Sarkozy denounces phone tapping

Friday, March 21, 2014

In a letter, the former French president condemns

In a letter, the former French president condemns "Stasi" methods.

PARIS - Former French President Nicolas Sarkozy likened the phone tapping conducted by judges investigating him for corruption to those committed by the "Stasi", East Germany's infamous state police during the Cold war, in a letter published by French daily Le Figaro on Friday.

Breaking silence for the first time since losing the presidential election in 2012, Sarkozy deemed the tapping of his phones a politically motivated action and rejected several corruption accusations against him.

“Today, all who telephone me must know that they are being listened to," he wrote. "This is not an excerpt from the marvelous film 'The Life of Others' on East Germany and the activities of the Stasi [...] This is about France."

Current President Francois Hollande, his opponent in the 2012 election, called the Stasi reference “unbearable” in Brussels on Friday. “Our country is democratic, and proud to be recognized as the human rights country," he insisted. "There can be no place for doubt.”

In his letter entitled “What I want to say to the French people”, Sarkozy openly questions Hollande and the government’s involvement in the phone tapping. 

“I know, the Minister of Justice was not aware of anything despite all the reports she requested and received," he writes. "The Interior Minister was not aware despite the dozens of police officers assigned to my case. Who are we kidding?”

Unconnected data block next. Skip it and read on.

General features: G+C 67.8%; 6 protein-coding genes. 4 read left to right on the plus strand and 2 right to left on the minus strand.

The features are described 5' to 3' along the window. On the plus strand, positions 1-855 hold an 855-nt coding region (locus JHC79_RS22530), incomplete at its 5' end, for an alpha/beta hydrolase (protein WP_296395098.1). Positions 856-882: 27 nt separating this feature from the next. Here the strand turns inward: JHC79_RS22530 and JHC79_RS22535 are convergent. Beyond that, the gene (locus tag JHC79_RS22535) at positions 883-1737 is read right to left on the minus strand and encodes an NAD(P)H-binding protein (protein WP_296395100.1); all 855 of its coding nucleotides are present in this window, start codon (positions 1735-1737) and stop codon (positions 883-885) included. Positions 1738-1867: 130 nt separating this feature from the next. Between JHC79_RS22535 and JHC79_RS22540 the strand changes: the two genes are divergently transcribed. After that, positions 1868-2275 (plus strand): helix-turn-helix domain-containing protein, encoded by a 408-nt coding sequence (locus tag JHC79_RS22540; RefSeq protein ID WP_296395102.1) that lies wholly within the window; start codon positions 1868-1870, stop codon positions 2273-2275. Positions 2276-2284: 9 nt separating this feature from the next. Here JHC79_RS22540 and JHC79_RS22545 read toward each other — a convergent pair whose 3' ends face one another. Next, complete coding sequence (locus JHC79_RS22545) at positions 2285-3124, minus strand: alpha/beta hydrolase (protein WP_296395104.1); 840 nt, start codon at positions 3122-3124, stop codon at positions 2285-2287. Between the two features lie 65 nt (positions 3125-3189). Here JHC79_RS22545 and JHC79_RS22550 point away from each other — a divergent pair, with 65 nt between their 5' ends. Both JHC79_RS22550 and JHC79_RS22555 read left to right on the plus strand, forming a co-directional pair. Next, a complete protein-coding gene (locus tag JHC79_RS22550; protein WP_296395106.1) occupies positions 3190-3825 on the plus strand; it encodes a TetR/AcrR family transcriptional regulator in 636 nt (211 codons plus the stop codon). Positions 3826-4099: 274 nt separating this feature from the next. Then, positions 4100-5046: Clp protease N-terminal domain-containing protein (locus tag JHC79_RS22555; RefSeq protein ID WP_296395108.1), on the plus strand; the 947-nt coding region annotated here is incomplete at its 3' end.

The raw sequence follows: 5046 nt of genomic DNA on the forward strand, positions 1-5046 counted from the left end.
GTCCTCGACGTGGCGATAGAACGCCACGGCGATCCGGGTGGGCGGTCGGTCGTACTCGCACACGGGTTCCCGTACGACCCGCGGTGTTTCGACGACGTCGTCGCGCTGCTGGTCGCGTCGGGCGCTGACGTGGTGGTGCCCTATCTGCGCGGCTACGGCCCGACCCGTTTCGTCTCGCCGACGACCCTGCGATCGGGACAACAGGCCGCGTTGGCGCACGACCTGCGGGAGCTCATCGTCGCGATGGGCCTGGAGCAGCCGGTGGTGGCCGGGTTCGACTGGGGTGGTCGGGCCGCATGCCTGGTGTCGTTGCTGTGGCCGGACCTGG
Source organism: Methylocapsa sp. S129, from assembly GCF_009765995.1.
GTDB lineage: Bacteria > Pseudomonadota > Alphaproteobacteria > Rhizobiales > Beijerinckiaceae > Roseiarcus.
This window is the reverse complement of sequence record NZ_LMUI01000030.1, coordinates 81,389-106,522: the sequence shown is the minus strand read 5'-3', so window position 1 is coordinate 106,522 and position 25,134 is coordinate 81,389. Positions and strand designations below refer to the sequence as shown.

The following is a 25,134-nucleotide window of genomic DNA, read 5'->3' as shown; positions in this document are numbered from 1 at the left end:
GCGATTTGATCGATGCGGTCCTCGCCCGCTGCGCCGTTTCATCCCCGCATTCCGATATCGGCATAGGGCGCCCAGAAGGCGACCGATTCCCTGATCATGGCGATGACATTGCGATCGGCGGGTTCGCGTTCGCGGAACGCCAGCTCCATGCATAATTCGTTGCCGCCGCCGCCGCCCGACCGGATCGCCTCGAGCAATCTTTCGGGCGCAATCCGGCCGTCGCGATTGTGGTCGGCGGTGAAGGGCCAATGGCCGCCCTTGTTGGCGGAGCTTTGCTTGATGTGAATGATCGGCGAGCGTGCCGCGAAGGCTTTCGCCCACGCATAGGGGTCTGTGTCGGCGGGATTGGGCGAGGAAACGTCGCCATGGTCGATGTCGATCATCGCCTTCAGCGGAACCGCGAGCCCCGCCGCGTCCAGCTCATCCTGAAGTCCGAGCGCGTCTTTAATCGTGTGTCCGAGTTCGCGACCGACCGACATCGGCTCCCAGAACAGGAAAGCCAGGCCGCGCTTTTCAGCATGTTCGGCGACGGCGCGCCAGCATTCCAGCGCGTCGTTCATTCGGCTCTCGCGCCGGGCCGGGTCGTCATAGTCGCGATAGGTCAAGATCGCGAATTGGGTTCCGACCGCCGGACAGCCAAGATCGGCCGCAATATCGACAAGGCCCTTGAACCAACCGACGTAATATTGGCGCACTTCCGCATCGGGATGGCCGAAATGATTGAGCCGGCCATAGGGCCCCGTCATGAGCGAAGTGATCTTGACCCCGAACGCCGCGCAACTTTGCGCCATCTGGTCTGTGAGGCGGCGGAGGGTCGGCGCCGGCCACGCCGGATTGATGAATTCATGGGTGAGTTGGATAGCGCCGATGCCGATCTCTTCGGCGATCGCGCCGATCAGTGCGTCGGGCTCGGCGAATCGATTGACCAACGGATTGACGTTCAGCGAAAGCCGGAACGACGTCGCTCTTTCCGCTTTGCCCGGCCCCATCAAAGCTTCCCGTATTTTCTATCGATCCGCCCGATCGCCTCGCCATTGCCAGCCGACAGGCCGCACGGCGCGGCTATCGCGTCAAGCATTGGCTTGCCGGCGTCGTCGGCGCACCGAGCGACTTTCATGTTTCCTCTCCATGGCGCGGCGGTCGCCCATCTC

“The sacred principles of our Republic are being trampled with never-before-seen violence and an unprecedented lack of scruples,” added Sarkozy.

French daily Le Monde revealed earlier this month that judges had allowed the tapping of Sarkozy’s phones alongside his lawyer Thierry Herzog over allegations on funding for his 2007 presidential campaign by former Libyan President Muammar Gaddafi.

On Wednesday, the Internet news site Mediapart revealed part of the content of these wiretappings.

During this investigation, it was suspected that a judge in the court of appeals was regularly tipping off Sarkozy about the progress of another case in which the former president is implicated.

Sarkozy denied any inappropriate contact with the judiciary by him or his lawyer, stating that no evidence had been found “despite months of inquiry.”

While Nicolas Sarkozy is widely expected to again run for President in 2017, he insisted in his letter that he had no desire to return to politics.  

“Contrary to what is written daily, I have no desire to resume political life in our country,” he writes.

According to a poll conducted recently by the French Institute of Public Opinion (Ifop), 62 percent of center-right Union for a Popular Movement  (UMP) supporters wish Sarkozy to be the party candidate in the presidential election in 2017.

In a similar but unrelated affair, earlier this month, recordings and transcripts of private conversations between the former president and some of his advisers were leaked and published in the media.

The recordings were made, unbeknownst to Sarkozy, by one of his most trusted advisers, Patrick Buisson who wished to use them for a potential book project.

Copyright © 2014 Anadolu Agency